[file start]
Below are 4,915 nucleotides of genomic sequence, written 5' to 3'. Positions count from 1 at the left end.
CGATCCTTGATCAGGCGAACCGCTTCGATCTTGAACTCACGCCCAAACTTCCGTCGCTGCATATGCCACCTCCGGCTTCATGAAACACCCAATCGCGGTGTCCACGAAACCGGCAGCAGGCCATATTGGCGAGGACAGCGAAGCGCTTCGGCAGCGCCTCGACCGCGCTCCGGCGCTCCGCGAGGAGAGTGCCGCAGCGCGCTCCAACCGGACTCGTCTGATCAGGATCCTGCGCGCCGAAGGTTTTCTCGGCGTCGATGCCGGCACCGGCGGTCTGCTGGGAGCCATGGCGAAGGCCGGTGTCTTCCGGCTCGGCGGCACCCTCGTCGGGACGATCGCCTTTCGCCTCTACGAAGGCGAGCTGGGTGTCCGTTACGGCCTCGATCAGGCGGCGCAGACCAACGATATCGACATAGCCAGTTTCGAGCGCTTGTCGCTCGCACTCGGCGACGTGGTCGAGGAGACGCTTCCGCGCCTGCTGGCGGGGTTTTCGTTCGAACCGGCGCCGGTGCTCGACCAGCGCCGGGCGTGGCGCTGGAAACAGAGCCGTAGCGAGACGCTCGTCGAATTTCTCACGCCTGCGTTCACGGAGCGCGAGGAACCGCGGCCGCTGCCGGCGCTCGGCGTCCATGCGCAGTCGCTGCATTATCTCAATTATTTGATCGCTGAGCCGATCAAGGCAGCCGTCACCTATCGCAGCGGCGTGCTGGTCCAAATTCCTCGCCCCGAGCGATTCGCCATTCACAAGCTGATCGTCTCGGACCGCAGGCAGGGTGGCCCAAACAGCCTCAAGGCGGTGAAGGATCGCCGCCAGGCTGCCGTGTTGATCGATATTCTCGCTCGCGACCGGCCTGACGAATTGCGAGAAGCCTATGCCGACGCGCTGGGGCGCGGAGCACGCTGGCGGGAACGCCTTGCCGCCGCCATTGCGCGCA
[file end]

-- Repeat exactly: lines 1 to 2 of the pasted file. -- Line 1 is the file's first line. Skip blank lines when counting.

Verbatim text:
Below are 4,915 nucleotides of genomic sequence, written 5' to 3'. Positions count from 1 at the left end.
CGATCCTTGATCAGGCGAACCGCTTCGATCTTGAACTCACGCCCAAACTTCCGTCGCTGCATATGCCACCTCCGGCTTCATGAAACACCCAATCGCGGTGTCCACGAAACCGGCAGCAGGCCATATTGGCGAGGACAGCGAAGCGCTTCGGCAGCGCCTCGACCGCGCTCCGGCGCTCCGCGAGGAGAGTGCCGCAGCGCGCTCCAACCGGACTCGTCTGATCAGGATCCTGCGCGCCGAAGGTTTTCTCGGCGTCGATGCCGGCACCGGCGGTCTGCTGGGAGCCATGGCGAAGGCCGGTGTCTTCCGGCTCGGCGGCACCCTCGTCGGGACGATCGCCTTTCGCCTCTACGAAGGCGAGCTGGGTGTCCGTTACGGCCTCGATCAGGCGGCGCAGACCAACGATATCGACATAGCCAGTTTCGAGCGCTTGTCGCTCGCACTCGGCGACGTGGTCGAGGAGACGCTTCCGCGCCTGCTGGCGGGGTTTTCGTTCGAACCGGCGCCGGTGCTCGACCAGCGCCGGGCGTGGCGCTGGAAACAGAGCCGTAGCGAGACGCTCGTCGAATTTCTCACGCCTGCGTTCACGGAGCGCGAGGAACCGCGGCCGCTGCCGGCGCTCGGCGTCCATGCGCAGTCGCTGCATTATCTCAATTATTTGATCGCTGAGCCGATCAAGGCAGCCGTCACCTATCGCAGCGGCGTGCTGGTCCAAATTCCTCGCCCCGAGCGATTCGCCATTCACAAGCTGATCGTCTCGGACCGCAGGCAGGGTGGCCCAAACAGCCTCAAGGCGGTGAAGGATCGCCGCCAGGCTGCCGTGTTGATCGATATTCTCGCTCGCGACCGGCCTGACGAATTGCGAGAAGCCTATGCCGACGCGCTGGGGCGCGGAGCACGCTGGCGGGAACGCCTTGCCGCCGCCATTGCGCGCA